Binance CEO expects ‘very high volatility’ in crypto. Here’s how to trade it

Binance CEO expects ‘very high volatility’ in crypto. Here’s how to trade it


Volatility is a complex statistical measure commonly used by traders and investors. Those unfamiliar with it will likely attribute some sort of special ‘standing’ to analysts whenever the term is used. However, as shown in a recent comment by Binance exchange founder, Changpeng Zhao, most of the time people are clueless about what volatility means.

This is not the first time that CZ has made an incorrect assumption on that topic. In May, CZ said that volatility was “not unique to crypto,” although multiple sources, including Cointelegraph, showed that excluding Tesla, no S&P 500 stock matched Bitcoin’s (BTC) 70% yearly volatility.

So what is volatility?

Realized (or historical) volatility measures how large daily price fluctuations are and higher volatility indicates that the price can drastically change over time in either direction.

This indicator might sound counterintuitive, but lower volatility periods represent a more significant risk of explosive moves. That is partially due to realized volatility being a backward-looking indicator. During quieter periods, traders tend to over-leverage, which then causes larger liquidations during sudden price moves.

Bitcoin 50-day realized volatility. Source: TradingView

The above data displays a 74% average 50-day volatility over the past two years. Historically, the indicator tends to accelerate as it moves above 80% but there is no guarantee that such a move will occur. Data from February and April 2017 present a counter-argument for this thesis.

Volatility does not differentiate bull and bear markets because it exclusively gauges absolute daily oscillations. Furthermore, by itself, a quiet volatility period is not an indicator of an upcoming dump.

What if CZ knows something we don’t?

Considering how well-connected the world’s largest crypto exchange founder is, there’s always a possibility that CZ might have some inside information but if a person was so sure about an upcoming event, the odds are they would likely know whether the impact is positive or negative. Once again, expecting “high volatility” for the “next couple of months” does not indicate someone has confidence in any direction.

Let’s assume that he was correct, and crypto volatility is about to breach the 100% yearly level. There’s an options strategy that fits this scenario and allows investors to profit from a strong move in either direction.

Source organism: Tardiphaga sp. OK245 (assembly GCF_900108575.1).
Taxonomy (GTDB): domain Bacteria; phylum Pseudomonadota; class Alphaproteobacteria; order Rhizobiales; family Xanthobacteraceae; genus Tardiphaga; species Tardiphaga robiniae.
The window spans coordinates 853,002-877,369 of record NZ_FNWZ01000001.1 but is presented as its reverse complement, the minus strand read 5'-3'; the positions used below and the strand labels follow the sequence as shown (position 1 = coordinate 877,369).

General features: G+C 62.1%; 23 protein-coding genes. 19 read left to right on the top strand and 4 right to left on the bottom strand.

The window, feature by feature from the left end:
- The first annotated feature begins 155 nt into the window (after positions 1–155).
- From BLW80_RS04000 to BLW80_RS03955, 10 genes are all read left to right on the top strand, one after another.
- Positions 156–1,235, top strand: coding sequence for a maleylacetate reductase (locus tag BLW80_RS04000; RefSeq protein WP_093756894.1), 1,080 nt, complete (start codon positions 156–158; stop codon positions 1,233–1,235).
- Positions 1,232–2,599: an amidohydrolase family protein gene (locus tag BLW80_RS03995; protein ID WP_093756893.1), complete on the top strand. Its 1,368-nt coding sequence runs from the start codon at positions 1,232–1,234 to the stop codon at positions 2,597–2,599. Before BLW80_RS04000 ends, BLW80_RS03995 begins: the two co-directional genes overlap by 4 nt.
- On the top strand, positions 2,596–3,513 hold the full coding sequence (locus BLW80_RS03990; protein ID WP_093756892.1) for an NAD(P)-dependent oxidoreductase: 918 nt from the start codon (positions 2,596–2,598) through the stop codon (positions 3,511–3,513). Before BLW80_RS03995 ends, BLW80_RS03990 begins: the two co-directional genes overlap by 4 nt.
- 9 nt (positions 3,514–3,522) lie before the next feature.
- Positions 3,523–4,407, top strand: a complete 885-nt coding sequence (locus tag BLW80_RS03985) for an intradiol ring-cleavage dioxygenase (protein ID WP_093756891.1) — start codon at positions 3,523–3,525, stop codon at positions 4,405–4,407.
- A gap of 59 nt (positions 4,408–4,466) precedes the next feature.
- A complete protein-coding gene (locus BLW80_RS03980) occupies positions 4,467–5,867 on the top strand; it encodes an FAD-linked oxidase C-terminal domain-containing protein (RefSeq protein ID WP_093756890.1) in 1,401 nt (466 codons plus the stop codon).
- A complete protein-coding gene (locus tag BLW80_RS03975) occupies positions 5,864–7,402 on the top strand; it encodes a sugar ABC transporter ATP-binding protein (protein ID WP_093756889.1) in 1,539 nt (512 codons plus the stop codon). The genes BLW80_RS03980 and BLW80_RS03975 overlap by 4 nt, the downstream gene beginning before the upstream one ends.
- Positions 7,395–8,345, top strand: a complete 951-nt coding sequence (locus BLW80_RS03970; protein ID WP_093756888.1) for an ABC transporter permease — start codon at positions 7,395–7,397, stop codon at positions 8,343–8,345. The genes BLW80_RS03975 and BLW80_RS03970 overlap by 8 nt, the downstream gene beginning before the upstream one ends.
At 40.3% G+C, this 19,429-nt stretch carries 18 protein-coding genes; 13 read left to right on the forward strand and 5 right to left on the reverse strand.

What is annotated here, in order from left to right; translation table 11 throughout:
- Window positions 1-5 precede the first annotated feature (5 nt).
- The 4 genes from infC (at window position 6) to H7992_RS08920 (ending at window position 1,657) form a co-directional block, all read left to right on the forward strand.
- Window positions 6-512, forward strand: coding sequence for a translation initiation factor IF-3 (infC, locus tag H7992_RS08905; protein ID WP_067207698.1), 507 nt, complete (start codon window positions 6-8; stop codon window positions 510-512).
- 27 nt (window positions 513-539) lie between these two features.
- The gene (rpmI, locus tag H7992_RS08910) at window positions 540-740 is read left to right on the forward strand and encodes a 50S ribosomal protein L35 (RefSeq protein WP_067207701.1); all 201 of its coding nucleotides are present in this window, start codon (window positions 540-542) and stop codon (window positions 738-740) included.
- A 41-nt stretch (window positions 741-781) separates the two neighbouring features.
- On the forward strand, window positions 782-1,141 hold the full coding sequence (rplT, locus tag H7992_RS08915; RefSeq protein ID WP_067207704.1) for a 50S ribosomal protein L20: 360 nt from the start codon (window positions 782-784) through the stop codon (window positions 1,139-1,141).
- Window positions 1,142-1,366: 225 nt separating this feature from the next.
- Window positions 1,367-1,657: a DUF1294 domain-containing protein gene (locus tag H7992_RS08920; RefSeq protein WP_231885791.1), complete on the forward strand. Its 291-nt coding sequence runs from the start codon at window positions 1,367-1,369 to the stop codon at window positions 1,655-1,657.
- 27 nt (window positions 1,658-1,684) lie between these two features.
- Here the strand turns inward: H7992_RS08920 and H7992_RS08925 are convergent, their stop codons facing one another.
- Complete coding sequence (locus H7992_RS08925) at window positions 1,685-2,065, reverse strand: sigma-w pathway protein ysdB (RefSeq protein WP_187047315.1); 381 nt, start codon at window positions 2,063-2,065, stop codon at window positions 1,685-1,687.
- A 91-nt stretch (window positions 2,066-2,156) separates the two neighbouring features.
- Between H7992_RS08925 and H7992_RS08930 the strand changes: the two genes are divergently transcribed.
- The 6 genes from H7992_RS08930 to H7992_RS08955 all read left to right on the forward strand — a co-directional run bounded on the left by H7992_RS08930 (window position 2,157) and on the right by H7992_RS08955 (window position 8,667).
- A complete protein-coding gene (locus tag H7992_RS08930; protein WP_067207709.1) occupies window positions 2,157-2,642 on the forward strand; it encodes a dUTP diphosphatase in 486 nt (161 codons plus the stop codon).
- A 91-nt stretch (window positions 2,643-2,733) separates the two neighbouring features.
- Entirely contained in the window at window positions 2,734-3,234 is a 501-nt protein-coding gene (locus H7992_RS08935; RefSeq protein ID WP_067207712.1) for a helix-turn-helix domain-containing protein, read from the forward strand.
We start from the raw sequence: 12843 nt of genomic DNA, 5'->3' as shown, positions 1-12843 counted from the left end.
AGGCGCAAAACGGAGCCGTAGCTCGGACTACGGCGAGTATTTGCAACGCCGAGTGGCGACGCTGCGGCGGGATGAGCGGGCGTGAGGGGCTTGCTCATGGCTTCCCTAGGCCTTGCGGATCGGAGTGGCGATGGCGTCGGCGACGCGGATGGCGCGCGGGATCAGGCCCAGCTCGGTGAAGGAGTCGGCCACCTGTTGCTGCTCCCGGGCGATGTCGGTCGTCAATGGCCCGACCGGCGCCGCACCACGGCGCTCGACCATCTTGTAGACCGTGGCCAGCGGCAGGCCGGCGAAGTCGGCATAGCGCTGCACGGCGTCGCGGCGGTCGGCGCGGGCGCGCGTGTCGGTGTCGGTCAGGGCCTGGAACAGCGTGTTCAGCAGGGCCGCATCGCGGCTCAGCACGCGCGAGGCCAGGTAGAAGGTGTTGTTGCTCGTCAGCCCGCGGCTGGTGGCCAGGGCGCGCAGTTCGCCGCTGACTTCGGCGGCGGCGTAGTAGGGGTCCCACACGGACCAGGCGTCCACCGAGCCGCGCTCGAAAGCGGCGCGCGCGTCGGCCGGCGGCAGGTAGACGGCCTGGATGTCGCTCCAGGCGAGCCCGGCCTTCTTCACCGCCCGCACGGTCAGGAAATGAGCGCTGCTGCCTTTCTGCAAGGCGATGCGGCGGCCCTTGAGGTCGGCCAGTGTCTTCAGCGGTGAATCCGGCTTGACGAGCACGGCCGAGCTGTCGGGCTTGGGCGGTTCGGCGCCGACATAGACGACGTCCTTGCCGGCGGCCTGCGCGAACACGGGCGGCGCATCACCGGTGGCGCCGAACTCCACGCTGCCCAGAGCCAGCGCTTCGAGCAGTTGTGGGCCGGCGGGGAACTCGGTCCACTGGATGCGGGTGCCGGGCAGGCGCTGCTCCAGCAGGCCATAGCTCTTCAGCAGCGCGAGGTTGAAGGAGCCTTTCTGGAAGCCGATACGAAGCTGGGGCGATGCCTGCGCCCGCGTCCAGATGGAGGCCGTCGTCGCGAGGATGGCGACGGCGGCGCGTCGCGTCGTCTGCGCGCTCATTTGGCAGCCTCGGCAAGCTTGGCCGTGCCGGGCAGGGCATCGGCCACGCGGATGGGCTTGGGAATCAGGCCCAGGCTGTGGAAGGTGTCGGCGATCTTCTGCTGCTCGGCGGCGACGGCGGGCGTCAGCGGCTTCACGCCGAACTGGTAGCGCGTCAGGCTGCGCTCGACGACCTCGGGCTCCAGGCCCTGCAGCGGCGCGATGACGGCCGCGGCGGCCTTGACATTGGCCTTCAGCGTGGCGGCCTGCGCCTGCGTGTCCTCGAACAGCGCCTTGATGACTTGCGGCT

The reverse (short) iron butterfly is a limited risk, limited profit options trading strategy. It’s important to remember that options have a set expiry date; therefore, the price increase must happen during the defined period.

Profit / Loss estimate. Source: Deribit Position Builder

The prices above were taken on Oct. 25, with Bitcoin trading near $63,000. All options listed are for the Dec. 31 expiry, but this strategy can also be used using a different time frame.

The suggested bullish strategy consists of selling 1.23 BTC contracts of the $52,000 put options while simultaneously selling 0.92 call options with an $80,000 strike. To finalize the trade, one should buy 1.15 contracts of $64,000 call options and another 1.0 contracts of the $64,000 put options.

While this call option gives the buyer the right to acquire an asset, the contract seller gets a (potential) negative exposure. To fully protect from market oscillations, one needs to deposit 0.174 BTC (roughly $11,000), representing the investors’ maximum loss.

The risk to reward is sketchy, so the trader needs conviction

For this investor to profit, one needs Bitcoin price to be below $54,400 on Dec. 31, 2021 (down 14%) or above $75,500 (up 19%). The theoretical risk-reward is not good because the maximum payout is 0.056 BTC and the potential loss is over 3 times that amount.

Nevertheless, if a trader is certain that volatility is right around the corner, a 20% move from $63,000 in 66 days seems feasible. Traders should note that the investor can revert the operation ahead of the options expiry, preferably right after a strong Bitcoin price move. All one needs to do is buy back the 2 options that have been sold, and sell the other 2 that were previously bought.

The views and opinions expressed here are solely those of the author and do not necessarily reflect the views of Cointelegraph. Every investment and trading move involves risk. You should conduct your own research when making a decision.